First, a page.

On November 15, 2019 Explorations: The Texas A&M Undergraduate Journal released its eleventh volume. The student-run, faculty/staff-guided celebrated the recent publication last Friday, recognizing the authors, faculty advisers, and other contributors who make the journal possible each year.
This year’s journal had a 20% acceptance rate, coming from the two staged process of synopsis and full manuscript review. During the initial stages of review, the articles are sent through a double blind referee process and are reviewed by Explorations board members. The prospective articles are then sent to Texas A&M faculty reviewers and the author’s faculty mentor for approval. Finally, the conditionally accepted articles are passed through LAUNCH staff members and a professional third-party editor before publication.
This year, twelve unique undergraduate research articles featuring topics ranging from virtual reality to 3D printing to human sacrifice appear in the journal:
InNervate VR: Can Virtual Reality Teach Anatomy? by Amber May Ackley and Karla I. Chang Gonzalez
InNervate VR is a virtual reality application that seeks to improve anatomy education by teaching innervation, a concept that traditionally is challenging for students.
The Human Intestine in a Test Tube by Rachel Elizabeth Stading
Creating a controllable in vitro model that mimics the human intestine in a test tube is essential for understanding the human body.
Are Wild Sea Turtles Feeding During Nesting? by Nicole Guentzel
Assessing less-invasive methods to study the intersection of nutrition and reproduction of wild olive ridleys in Ostional, Costa Rica.
Influential Factors of Undergraduate Migration by Sara Adnan AlBanna
Understanding the influences on the decision of migration from and towards the Arabic Gulf for undergraduate studies amongst high school graduates.
Designing Better Glucose Sensors for Diabetes Patients by Chirstopher Wright
How a patient with diabetes developed new fabrication techniques that could lead to huge advances in glucose sensors.
Thinking in Three Dimensions: Investigating Call Mechanotransduction in 3D-Printed Scaffolds by Darby Jane Ballard and Erica Michelle Huebner
Understanding the effects of mechanical stimuli on cell behavior may be the key to engineering tissues.
Utilization of Violence and Human Sacrifice by the Moche by Richard Dally
Behold! The Moche of Pre-Columbian Peru and their sanguineous practice of human sacrifice.
Shining Light on Tuberculosis by Camella J. Carlson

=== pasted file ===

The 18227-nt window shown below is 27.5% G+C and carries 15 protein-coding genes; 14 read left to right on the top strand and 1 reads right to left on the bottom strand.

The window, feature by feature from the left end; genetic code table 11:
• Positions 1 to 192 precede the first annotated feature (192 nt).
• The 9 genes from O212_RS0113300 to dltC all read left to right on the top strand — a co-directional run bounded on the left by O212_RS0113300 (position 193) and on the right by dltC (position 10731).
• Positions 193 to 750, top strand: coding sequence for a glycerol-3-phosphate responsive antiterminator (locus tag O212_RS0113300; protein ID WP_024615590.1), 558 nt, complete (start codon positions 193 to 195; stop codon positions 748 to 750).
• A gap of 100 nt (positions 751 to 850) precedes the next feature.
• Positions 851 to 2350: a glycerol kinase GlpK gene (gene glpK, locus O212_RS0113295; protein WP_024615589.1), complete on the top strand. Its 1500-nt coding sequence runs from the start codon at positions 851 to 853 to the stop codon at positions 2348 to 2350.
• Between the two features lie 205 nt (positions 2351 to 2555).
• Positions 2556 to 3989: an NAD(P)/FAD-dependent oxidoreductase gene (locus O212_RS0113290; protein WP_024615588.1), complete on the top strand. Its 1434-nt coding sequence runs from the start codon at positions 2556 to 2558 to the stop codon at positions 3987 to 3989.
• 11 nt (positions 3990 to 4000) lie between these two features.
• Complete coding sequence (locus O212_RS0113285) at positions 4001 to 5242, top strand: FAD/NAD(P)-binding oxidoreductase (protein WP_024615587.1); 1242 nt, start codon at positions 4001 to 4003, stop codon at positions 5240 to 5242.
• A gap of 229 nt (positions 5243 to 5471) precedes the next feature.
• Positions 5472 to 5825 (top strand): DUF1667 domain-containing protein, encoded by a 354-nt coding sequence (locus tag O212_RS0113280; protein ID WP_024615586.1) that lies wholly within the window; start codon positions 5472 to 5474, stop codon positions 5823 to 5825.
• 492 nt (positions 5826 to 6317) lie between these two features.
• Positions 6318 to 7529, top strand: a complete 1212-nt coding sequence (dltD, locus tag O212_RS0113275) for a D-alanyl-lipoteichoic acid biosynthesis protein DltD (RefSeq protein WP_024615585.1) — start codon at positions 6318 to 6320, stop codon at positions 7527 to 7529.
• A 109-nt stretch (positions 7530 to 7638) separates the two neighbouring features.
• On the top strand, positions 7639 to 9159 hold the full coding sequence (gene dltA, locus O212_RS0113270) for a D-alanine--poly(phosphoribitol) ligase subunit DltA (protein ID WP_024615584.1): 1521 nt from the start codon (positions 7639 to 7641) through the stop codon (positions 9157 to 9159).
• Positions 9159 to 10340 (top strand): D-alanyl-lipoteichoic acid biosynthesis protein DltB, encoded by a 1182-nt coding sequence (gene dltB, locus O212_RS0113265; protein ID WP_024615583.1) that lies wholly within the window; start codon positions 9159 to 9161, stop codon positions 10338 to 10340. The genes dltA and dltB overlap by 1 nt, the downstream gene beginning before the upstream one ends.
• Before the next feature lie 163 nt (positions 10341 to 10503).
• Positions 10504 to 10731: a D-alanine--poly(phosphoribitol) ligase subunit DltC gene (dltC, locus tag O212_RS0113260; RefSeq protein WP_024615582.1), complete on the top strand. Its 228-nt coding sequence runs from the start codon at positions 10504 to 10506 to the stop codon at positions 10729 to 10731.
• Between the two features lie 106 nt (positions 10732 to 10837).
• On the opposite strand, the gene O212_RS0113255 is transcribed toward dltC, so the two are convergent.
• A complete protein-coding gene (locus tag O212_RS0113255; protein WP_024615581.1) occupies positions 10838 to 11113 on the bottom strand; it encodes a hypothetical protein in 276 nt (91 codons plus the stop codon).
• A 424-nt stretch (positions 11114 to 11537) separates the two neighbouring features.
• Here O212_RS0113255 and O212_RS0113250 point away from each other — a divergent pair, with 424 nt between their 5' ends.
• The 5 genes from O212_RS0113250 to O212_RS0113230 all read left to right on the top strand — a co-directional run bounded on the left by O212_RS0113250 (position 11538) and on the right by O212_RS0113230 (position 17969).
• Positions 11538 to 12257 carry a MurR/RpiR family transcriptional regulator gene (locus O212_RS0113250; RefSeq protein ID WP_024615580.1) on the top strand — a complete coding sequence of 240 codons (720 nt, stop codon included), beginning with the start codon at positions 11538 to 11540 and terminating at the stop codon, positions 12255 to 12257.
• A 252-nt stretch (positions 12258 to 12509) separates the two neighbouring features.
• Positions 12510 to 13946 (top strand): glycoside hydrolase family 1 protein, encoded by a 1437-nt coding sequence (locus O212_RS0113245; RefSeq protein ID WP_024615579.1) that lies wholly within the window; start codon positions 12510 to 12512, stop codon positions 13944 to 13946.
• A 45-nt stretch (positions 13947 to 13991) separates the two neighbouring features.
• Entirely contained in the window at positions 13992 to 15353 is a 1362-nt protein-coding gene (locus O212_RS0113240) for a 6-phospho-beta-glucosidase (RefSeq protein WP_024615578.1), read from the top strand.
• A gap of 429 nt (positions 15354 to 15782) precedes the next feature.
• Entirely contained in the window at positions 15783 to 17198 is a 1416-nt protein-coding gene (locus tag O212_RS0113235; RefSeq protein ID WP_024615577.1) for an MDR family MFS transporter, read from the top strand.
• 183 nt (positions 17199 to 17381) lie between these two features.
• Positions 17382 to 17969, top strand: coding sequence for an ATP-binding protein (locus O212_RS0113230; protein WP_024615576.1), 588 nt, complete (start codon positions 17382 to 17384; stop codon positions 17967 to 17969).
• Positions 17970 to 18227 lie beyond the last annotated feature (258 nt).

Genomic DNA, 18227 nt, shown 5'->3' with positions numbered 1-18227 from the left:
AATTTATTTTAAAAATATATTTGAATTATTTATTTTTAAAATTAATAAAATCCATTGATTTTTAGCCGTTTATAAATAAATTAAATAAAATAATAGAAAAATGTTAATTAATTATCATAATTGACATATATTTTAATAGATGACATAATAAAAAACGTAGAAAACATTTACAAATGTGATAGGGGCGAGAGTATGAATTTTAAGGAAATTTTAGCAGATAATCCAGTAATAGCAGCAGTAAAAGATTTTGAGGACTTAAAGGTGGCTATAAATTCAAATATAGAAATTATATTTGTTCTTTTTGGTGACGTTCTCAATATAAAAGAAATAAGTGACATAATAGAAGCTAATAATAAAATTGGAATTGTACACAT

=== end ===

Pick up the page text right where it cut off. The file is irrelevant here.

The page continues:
Modeling the lung for an innovative TB detection method.
Second Life as a Synchronous E-Learning Tool by Taylor Bell
As institutions continue to push toward more online courses, it is imperative that the quality of education be maintained even as the delivery method changes, and one way to accomplish that is through the use of interactive worlds like Second Life.
Binomial Rhapsody: Turning Math into Music by Ritika Bhattacharjee
How composing music from continuous mathematical functions could change the way we perceive human-algorithmic interaction and actually make us more creative.
Charlotte’s Web: Words, Weaving, and Womanhood by Rebecca Baumgarten
Charlotte is a unique literary spider who saves Wilbur through feminine channels of power: spinning and language.
Mixed Reality: The VR Experience Visualized for Screens by John Donaldson
Using a virtual camera, we can display VR content for screens in a more visually appealing and informative way.
The Volume 11 faculty letter is written by Dr. Karen Kubena, who reflects on the last 37 years of her teaching career at Texas A&M, sharing her words of wisdom as she steps into the next stage of her life.
Additionally, the Volume 11 cover features an original painting by Ashley Hayden inspired by “InNervate VR: Can Virtual Reality Teach Anatomy?”
Please follow these links to read Volume 11:
Explorations: The Texas A&M UndergraduateJournal is an interdisciplinary publication that showcases the most cutting-edge, original, and student-driven scholarship by undergraduates pursuing intellectual and aesthetic experiences outside of the classroom. Explorations plays an important role for undergraduate research at Texas A&M University by building connections between undergraduate researchers across all disciplines and the greater Texas A&M community.
For more information about Explorations, including the publication timeline, submission requirements, and how to become a faculty reviewer for the journal, visit https://explorations.tamu.edu.